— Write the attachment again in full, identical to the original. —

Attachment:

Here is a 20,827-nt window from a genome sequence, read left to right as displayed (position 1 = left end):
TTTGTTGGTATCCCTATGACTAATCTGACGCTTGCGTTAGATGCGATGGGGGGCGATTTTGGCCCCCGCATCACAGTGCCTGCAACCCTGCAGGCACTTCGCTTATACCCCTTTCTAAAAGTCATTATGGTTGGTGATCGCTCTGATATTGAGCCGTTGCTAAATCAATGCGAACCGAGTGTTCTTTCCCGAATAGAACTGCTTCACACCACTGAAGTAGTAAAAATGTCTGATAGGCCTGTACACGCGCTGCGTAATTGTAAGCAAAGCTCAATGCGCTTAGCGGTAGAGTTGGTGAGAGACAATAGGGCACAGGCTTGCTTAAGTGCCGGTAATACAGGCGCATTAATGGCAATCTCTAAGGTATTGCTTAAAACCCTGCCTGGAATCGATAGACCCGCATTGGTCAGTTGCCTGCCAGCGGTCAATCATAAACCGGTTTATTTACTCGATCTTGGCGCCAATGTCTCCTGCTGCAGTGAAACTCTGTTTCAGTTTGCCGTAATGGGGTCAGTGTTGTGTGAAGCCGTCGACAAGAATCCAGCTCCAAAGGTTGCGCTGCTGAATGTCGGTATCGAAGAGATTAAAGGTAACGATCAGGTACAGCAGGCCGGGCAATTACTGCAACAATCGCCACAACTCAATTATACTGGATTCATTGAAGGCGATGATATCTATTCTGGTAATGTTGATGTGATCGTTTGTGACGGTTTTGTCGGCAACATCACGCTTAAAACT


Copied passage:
Here is a 20,827-nt window from a genome sequence, read left to right as displayed (position 1 = left end):
TTTGTTGGTATCCCTATGACTAATCTGACGCTTGCGTTAGATGCGATGGGGGGCGATTTTGGCCCCCGCATCACAGTGCCTGCAACCCTGCAGGCACTTCGCTTATACCCCTTTCTAAAAGTCATTATGGTTGGTGATCGCTCTGATATTGAGCCGTTGCTAAATCAATGCGAACCGAGTGTTCTTTCCCGAATAGAACTGCTTCACACCACTGAAGTAGTAAAAATGTCTGATAGGCCTGTACACGCGCTGCGTAATTGTAAGCAAAGCTCAATGCGCTTAGCGGTAGAGTTGGTGAGAGACAATAGGGCACAGGCTTGCTTAAGTGCCGGTAATACAGGCGCATTAATGGCAATCTCTAAGGTATTGCTTAAAACCCTGCCTGGAATCGATAGACCCGCATTGGTCAGTTGCCTGCCAGCGGTCAATCATAAACCGGTTTATTTACTCGATCTTGGCGCCAATGTCTCCTGCTGCAGTGAAACTCTGTTTCAGTTTGCCGTAATGGGGTCAGTGTTGTGTGAAGCCGTCGACAAGAATCCAGCTCCAAAGGTTGCGCTGCTGAATGTCGGTATCGAAGAGATTAAAGGTAACGATCAGGTACAGCAGGCCGGGCAATTACTGCAACAATCGCCACAACTCAATTATACTGGATTCATTGAAGGCGATGATATCTATTCTGGTAATGTTGATGTGATCGTTTGTGACGGTTTTGTCGGCAACATCACGCTTAAAACT